If there’s a silver lining to last Tuesday’s downing of a Russian Su-24 warplane by two Turkish F-16s it’s that the world is now starting to scrutinize President Recep Tayyip Erdogan. Even to the uninitiated it seemed strange that a NATO member would shoot down a Russian fighter jet over an alleged 17 second violation of Turkish airspace. Why, one wonders, would the democratically elected leader of one of the world’s foremost up and coming emerging markets decide, out of the blue, to become the first member of the alliance to engage a Russian or Soviet aircraft in more than six decades?
The answer to that question lies in Ankara’s covert dealings with the various rebel groups fighting the Assad regime in Syria.
Turkey’s support for some militias (the Turkmen fighters aligned with the FSA for instance) is not secret. However, there’s no shortage of speculation that Erdogan is also allied with less “moderate” forces including ISIS. The PKK for instance, has long accused the government of maintaining a cozy relationship with Islamic State and there are all manner of reasons to believe that Turkey has at various times facilitated the flow of fighters and weapons to ISIS (see here) and served as a critical link between the group’s lucrative oil operation and global crude markets (see here and here). Now, thanks to last week’s plane “incident”, this has been laid bare for the world to see and Erdogan is not happy about it.
Now that AKP has regained its political supremacy (thanks to a farce of an election Erdogan engineered after AKP lost its absolute majority in June), Ankara has renewed its crackdown on undesirable journalism. As we reported on Friday, Can Dündar, editor in chief of Cumhuriyet, and Erdem Gül, the newspaper’s capital correspondent in Ankara, were arrested last week on charges of spying and aiding and abetting terrorists.
In reality, Dündar and Gül exposed Turkish intelligence’s role in providing weapons to extremists operating across the border. Here’s WSJ with the summary: "The charges center on a Cumhuriyet report in May, including photos and video, suggesting Turkish intelligence was secretly ferrying weapons to extremist Syrian rebels. The article sparked a major furor in Turkey, which has long been accused by its critics of secretly aiding in the growth of Islamic State militants based in neighboring Syria.” Here’s the video:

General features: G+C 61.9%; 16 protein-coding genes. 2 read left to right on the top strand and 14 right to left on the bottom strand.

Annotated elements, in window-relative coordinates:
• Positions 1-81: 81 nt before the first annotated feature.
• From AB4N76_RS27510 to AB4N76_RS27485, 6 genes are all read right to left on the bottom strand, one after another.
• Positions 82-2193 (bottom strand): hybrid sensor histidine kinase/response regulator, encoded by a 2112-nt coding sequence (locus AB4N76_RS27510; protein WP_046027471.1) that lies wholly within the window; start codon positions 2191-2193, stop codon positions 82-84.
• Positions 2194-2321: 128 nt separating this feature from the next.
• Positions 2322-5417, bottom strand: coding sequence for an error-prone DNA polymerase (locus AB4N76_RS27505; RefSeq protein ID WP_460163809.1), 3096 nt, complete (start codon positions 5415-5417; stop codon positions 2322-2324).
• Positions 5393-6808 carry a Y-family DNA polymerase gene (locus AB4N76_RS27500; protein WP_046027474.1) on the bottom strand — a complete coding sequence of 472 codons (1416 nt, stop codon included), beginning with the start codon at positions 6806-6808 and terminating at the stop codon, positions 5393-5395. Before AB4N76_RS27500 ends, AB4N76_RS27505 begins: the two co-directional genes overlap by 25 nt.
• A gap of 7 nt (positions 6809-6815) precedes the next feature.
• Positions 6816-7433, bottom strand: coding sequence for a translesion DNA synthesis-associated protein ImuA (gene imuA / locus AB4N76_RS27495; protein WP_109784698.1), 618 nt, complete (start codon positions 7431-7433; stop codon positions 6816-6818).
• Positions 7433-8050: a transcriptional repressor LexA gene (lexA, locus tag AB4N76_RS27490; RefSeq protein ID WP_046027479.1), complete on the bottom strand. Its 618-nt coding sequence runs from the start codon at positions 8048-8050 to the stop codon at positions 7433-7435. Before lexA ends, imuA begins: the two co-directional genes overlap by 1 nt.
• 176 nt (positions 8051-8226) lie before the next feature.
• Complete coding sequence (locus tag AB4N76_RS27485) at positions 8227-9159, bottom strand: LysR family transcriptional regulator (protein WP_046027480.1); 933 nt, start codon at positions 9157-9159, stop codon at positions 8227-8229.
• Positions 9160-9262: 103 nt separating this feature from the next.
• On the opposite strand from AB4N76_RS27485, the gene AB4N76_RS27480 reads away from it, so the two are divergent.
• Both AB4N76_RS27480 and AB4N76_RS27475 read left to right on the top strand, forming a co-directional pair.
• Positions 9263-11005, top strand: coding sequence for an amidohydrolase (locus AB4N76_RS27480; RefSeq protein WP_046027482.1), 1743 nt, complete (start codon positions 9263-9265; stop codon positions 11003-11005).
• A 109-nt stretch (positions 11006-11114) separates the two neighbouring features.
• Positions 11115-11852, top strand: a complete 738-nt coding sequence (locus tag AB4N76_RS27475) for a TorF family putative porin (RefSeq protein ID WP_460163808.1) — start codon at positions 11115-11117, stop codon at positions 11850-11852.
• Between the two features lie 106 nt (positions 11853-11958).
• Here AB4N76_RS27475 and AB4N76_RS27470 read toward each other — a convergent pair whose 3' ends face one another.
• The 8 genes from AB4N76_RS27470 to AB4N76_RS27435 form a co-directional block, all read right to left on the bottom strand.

“The footage shows gendarmerie and police officers opening crates on the back of the trucks which contain what newspaper Cumhuriyet described as weapons and ammunition,” Reuters reported at the time, adding that “witnesses and prosecutors have alleged that MIT helped deliver arms to parts of Syria under Islamist rebel control during late 2013 and early 2014, [according to] a prosecutor and court testimony from gendarmerie officers.”
For his part, Erdogan claimed the trucks were carrying humanitarian aid for Turkmen groups (presumably the same FSA-aligned Turkmen groups who executed a Russian pilot last week). The President then hilariously accused a bevy of officers and prosecutors of being part of a “parallel state” (with ties to Fethullah Gülen) determined to bring down the government.
As Reuters went on to detail, the trucks were eventually allowed to pass after MIT officials threatened the police."Don't treat me like you have captured a terrorist," one of the men told a gendarmerie officer who had handcuffed him.
The contents of the crates: 1,000 mortar shells, hundreds of grenade launchers and more than 80,000 rounds of ammunition for light and heavy weapons.
Here's where the trucks were intercepted:
Given that the battle for Aleppo (which is still going on today with Iranian ground forces advancing on the city), was raging at the time the trucks were stopped, and given what we know about FSA's ongoing presence in the city, it seems fairly obvious that the weapons were bound for the Free Syrian Army. Indeed, Erdogan hedged his "humanitarian aid for Turkmens" story, telling supporters over the weekend that "those who revealed the transfer made the world hear about these trucks by stopping them and checking what they were carrying. Then they said the government was sending weapons to terrorist groups [in Syria]. In so doing, they revealed all the humanitarian aid that was going to Bay?r-Bucak Turkmens. They also exposed those going to the FSA in that way."